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Trial confirms savings from new knife sanitiser

24 May 2024
Trial confirms savings from new knife sanitiser

A new tool for sanitising knives has delivered huge savings on water, energy and emissions during in-plant trials and evaluation by the South Australian Research and Development Institute.

AMPC-funded trials in March and April at three plants – two processing cattle and one processing sheep – demonstrated the Econoliser was equivalent to traditional sterilisers at several stations, but with greatly reduced operational costs. The current constant flow steriliser is a pot that keeps water at a minimum temperature of 82°C and overflows at a rate of four to eight litres per minute. By contrast, the new Econoliser uses about 140ml per cleaning cycle for a pre-rinsed knife, delivering a 4.5 second spray of water at 35psi that is hotter than 82°C.

A comparison of estimated annual running costs for the two systems in an infrequent use steriliser setting, such as the carton meat assessment table in the boning room, showed potable water and energy bills were 99 per cent lower with the Econoliser and it generated 99 per cent fewer tonnes of carbon dioxide emissions. 

Comparison of annual running costs (per unit)


Current system











CO2 emissions

13.2 tonnes

0.1 tonnes

–13.1 tonnes


Estimated payback time for a unit is six months, depending on location and frequency of use.

AMPC Program Manager Matt Deegan said operators at one of the plants that took part in the trial were so impressed by the results that they adopted an Econoliser unit permanently and have successfully gained federal government approval for its use.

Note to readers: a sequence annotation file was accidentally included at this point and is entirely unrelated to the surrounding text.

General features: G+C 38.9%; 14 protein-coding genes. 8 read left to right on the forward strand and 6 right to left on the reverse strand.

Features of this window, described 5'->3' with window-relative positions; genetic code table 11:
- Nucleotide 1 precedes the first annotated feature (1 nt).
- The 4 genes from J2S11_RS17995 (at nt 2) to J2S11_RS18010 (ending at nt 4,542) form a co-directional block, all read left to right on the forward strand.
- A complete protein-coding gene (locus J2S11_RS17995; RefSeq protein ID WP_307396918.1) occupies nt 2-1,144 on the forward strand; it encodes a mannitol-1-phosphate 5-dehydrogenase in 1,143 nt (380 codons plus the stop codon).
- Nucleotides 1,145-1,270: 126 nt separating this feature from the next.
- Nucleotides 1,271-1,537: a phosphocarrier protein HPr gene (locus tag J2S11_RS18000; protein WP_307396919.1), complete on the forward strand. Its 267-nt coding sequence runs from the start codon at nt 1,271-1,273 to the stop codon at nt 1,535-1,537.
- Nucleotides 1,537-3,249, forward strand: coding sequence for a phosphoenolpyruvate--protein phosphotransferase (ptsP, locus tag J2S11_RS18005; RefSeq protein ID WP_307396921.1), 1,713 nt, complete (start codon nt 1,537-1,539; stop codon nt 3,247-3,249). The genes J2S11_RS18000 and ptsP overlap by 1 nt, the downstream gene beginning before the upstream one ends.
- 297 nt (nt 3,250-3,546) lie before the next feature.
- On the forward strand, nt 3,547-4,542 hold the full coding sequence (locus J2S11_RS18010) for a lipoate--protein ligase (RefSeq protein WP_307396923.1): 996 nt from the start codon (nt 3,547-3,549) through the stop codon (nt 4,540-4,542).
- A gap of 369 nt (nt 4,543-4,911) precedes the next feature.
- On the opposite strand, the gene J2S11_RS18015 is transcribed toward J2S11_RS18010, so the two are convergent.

This provides a pathway for potential national approval by the Department of Agriculture, Fisheries and Forestry which would make broadscale adoption easier, and opens the door for other sterilising units from Econoliser manufacturer Airtech Distribution Ltd., such as for saws and cutters.

“Reducing potable water consumption and energy for heating water are really important because energy translates to emissions,” Matt says.

“And living in Australia we all need to find ways to be more efficient with water.”

Matt says red meat customers in Australia and overseas, including supermarket chains and multinational corporations, were all looking to their supply chains for improvements in resource efficiency. 

“That flows through to everyone that makes food, across the whole of agriculture and food processing,” he says.

A recording of a project webinar held in April can be viewed at

A final report on the research is due in September.

Contact for more information.